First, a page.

Now combine this buildup in performance firepower with the acceptance of all browser vendors that HTML 5 is here to stay. What do we get?
A classic marketplace disruption.
Clayton Christensen developed a framework for thinking about why large companies fail by doing the "right thing". He's studied a number of industries where dominant players were overtaken by new entrants riding a disruptive wave. It's important to realize that disruptive innovations enter the market with severe handicaps that prevent them from being useful to the broad marketplace. As a result, prudent business practice demands that they be ignored. As Christensen puts it succinctly in his book, The Innovators' Dilemma:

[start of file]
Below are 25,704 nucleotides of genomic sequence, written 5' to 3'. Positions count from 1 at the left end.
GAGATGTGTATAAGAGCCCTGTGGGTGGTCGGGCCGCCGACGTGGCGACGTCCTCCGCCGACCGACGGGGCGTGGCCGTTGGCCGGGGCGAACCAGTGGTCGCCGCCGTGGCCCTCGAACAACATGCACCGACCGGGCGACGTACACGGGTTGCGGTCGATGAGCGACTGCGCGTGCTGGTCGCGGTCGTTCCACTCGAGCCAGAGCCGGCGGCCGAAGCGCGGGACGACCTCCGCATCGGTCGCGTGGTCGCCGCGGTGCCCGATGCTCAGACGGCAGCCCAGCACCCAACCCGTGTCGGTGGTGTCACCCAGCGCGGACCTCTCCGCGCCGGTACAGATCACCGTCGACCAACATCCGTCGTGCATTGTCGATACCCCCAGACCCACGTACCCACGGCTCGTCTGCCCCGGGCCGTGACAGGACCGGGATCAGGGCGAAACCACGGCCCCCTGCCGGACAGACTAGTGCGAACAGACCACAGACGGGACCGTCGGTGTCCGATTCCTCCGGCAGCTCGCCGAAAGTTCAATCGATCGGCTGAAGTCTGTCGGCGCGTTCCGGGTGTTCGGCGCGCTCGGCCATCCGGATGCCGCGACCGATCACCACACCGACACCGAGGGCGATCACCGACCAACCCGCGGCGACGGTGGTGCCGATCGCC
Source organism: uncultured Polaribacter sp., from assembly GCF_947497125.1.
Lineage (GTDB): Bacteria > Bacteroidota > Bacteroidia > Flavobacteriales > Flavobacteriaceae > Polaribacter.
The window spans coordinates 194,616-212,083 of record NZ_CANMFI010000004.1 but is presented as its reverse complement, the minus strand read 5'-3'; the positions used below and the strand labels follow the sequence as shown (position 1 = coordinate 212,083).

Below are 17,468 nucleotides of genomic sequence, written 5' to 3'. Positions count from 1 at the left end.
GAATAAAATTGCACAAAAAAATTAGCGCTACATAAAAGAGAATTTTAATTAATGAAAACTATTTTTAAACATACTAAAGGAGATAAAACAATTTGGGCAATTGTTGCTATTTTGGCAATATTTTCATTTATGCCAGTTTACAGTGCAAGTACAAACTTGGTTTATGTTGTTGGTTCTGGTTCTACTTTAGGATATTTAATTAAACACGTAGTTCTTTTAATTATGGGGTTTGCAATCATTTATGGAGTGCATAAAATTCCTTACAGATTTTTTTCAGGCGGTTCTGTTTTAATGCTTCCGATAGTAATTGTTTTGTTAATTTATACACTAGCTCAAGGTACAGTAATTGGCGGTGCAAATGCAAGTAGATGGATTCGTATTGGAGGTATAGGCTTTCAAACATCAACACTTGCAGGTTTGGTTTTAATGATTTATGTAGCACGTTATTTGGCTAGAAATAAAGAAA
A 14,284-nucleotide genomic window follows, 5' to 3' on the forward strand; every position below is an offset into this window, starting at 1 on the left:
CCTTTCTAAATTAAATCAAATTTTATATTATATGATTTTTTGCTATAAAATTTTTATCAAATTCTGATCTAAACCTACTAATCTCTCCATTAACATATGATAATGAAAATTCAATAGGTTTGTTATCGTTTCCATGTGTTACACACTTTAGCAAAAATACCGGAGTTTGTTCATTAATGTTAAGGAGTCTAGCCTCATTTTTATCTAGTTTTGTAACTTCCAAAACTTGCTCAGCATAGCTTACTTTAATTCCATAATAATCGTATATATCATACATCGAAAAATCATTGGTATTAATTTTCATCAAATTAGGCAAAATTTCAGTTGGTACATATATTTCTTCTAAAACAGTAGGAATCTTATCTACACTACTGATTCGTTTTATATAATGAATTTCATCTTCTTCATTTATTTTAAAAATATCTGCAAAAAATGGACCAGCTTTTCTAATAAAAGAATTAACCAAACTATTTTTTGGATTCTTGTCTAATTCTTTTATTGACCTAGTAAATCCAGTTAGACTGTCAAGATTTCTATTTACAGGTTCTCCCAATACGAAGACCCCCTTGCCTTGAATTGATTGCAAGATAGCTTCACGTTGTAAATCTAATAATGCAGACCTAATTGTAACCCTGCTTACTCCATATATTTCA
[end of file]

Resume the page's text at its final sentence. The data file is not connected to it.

Disruptive technologies bring to the market a very different value proposition than had been available previously. Generally, disruptive technologies underperform established products in mainstream markets. But they have other features that a few fringe (and generally new) customers value. Products based on disruptive technologies are typically cheaper, simpler, smaller, and frequently, more convenient to use. …
If this were all there was to the framework, it wouldn't be very useful, but something strange happens with disruptive technologies:
… technologies can progress faster than market demand… in their efforts to provide better products than their competitors and earn higher prices and margins, suppliers often "overshoot" their market: They give customers more than they need or ultimately are willing to pay for. And more importantly, it means that disruptive technologies that may underperform today, relative to what users in the market demand, may be fully performance-competitive in that same market tomorrow.
Or to put it graphically: